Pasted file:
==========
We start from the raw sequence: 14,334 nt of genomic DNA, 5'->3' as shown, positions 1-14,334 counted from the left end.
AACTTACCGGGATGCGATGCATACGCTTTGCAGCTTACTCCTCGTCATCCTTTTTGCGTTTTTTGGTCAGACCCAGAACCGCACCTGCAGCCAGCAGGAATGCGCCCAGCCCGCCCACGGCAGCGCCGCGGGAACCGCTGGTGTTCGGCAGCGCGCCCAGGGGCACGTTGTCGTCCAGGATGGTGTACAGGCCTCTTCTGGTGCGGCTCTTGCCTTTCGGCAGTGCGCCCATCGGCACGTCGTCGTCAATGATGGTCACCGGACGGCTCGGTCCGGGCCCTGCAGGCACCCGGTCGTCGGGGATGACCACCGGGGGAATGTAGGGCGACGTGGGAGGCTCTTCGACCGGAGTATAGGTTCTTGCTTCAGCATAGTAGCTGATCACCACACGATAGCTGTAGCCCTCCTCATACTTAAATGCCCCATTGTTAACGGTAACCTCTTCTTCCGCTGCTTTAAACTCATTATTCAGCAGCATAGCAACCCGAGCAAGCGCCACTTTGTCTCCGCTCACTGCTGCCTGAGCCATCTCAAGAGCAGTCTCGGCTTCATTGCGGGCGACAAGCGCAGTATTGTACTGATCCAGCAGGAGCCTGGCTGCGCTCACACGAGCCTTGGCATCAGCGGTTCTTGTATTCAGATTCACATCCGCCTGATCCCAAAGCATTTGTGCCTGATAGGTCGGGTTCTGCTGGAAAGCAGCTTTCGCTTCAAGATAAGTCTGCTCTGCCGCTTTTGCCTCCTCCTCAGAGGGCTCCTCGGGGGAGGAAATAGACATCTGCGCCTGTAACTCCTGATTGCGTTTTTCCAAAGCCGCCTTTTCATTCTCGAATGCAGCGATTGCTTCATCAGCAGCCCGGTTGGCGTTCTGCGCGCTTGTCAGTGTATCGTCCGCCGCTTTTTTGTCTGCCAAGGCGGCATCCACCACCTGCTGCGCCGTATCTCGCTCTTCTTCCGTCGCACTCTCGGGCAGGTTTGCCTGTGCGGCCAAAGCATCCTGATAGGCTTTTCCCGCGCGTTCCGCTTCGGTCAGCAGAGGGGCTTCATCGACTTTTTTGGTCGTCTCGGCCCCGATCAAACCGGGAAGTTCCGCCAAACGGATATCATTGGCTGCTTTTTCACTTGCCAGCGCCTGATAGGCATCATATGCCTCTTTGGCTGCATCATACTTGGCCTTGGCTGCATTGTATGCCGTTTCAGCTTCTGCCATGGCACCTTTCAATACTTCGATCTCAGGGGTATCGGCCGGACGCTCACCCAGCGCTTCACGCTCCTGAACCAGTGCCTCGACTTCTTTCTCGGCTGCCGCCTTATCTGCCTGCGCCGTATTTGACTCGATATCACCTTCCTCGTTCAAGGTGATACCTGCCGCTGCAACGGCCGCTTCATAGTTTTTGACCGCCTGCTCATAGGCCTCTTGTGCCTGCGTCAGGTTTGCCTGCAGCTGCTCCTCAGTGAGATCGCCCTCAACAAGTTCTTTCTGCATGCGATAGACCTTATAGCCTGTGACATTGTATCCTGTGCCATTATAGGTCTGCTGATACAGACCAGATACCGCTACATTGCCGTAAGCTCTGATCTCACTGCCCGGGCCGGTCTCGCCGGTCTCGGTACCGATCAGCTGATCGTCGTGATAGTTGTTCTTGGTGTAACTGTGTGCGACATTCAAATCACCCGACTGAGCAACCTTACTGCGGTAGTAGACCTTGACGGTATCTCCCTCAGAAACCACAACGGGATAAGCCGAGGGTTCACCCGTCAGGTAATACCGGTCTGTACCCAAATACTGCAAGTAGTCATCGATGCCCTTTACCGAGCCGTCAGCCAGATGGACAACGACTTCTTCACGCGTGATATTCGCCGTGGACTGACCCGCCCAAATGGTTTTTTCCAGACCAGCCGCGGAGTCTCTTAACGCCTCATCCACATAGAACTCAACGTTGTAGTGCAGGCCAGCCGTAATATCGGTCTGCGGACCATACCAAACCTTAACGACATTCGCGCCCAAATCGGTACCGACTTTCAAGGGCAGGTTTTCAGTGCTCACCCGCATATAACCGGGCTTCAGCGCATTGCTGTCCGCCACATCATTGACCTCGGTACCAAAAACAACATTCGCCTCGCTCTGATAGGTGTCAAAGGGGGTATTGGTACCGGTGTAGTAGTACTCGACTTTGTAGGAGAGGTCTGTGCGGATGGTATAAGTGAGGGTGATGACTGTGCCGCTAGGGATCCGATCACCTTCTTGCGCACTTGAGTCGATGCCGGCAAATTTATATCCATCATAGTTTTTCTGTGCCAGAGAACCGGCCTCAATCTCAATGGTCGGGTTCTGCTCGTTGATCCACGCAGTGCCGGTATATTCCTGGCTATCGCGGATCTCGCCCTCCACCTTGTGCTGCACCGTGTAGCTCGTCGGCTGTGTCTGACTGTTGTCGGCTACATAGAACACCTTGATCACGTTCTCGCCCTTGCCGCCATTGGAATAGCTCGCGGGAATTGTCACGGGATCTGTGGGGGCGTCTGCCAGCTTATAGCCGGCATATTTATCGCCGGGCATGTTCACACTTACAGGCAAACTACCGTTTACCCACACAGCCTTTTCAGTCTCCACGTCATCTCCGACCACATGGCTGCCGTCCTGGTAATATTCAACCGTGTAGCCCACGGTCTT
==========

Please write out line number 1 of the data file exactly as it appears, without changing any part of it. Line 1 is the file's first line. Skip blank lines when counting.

We start from the raw sequence: 14,334 nt of genomic DNA, 5'->3' as shown, positions 1-14,334 counted from the left end.